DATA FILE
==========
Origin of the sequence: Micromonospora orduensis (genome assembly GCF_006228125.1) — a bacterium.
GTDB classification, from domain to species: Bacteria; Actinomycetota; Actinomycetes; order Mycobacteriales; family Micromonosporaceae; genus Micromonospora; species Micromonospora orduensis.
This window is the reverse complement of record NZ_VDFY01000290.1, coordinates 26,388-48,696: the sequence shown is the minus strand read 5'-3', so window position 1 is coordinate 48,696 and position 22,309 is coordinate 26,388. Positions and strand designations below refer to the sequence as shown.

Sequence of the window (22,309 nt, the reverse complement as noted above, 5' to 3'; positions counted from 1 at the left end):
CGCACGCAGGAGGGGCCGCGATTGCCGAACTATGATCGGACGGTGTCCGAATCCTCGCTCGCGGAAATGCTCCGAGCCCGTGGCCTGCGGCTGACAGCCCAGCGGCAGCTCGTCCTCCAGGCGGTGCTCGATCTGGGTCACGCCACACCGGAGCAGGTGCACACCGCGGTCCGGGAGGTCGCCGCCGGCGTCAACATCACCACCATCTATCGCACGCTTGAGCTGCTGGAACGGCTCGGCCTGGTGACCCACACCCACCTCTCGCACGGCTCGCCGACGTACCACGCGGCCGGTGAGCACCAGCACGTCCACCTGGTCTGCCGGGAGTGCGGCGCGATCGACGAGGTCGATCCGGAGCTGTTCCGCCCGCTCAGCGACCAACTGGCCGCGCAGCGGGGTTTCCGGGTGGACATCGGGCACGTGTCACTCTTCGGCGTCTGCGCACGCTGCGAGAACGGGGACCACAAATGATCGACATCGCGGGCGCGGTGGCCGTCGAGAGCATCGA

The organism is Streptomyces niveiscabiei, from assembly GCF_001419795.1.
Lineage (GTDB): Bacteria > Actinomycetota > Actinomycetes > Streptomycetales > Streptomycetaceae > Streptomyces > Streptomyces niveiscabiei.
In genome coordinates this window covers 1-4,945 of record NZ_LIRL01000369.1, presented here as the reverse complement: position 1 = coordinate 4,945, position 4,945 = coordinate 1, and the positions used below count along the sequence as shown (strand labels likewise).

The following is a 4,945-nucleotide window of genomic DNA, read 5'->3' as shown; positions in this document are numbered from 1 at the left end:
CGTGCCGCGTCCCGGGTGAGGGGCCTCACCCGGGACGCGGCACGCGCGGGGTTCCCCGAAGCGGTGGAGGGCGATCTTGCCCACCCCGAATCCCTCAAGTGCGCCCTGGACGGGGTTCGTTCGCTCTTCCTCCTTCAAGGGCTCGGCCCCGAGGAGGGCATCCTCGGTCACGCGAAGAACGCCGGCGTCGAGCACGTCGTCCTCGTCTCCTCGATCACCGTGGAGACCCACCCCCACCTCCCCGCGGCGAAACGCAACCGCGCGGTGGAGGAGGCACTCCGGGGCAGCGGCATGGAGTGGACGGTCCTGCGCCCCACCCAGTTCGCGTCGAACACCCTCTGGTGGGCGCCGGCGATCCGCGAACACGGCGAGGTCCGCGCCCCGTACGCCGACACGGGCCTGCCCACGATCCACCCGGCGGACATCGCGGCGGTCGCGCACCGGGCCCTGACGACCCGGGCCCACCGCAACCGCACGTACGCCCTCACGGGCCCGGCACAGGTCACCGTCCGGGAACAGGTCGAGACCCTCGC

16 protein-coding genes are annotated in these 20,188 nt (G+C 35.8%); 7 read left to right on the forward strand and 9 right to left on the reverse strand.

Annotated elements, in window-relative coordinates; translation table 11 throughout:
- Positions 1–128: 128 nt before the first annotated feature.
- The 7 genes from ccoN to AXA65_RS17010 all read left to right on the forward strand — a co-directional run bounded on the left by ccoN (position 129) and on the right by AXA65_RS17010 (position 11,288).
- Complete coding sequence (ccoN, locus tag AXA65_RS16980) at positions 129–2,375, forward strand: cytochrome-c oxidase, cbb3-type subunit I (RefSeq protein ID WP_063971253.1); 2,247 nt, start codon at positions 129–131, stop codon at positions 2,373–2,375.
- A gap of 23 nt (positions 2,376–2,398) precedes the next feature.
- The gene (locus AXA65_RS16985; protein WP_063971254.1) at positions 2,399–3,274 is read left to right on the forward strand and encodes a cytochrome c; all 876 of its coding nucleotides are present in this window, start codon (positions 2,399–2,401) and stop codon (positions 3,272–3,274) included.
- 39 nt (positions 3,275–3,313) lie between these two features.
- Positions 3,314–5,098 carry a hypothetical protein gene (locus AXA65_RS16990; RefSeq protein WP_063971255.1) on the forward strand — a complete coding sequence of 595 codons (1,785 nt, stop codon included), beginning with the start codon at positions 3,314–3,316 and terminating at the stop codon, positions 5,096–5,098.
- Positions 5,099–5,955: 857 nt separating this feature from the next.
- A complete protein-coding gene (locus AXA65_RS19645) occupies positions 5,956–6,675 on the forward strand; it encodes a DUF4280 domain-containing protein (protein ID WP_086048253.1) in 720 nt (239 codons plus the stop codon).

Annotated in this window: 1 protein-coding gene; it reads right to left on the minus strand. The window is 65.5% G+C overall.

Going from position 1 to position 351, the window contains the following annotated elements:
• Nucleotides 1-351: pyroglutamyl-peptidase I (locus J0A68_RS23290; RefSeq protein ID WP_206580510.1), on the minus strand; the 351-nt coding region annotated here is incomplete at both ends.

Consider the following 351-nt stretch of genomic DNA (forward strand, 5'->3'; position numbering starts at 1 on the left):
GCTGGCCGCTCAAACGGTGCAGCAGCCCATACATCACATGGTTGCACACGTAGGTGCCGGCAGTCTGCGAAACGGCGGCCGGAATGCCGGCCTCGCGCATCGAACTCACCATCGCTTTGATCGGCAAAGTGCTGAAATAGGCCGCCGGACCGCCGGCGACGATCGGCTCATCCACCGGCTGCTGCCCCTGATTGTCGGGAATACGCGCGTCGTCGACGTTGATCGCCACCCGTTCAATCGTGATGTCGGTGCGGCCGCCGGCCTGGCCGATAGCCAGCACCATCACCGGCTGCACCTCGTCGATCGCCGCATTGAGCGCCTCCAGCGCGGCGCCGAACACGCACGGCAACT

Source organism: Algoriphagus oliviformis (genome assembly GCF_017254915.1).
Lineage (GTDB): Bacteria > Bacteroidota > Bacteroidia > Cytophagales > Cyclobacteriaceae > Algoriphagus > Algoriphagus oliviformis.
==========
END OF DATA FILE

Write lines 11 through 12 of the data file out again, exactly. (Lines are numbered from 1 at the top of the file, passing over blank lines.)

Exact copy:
16 protein-coding genes are annotated in these 20,188 nt (G+C 35.8%); 7 read left to right on the forward strand and 9 right to left on the reverse strand.

Annotated elements, in window-relative coordinates; translation table 11 throughout: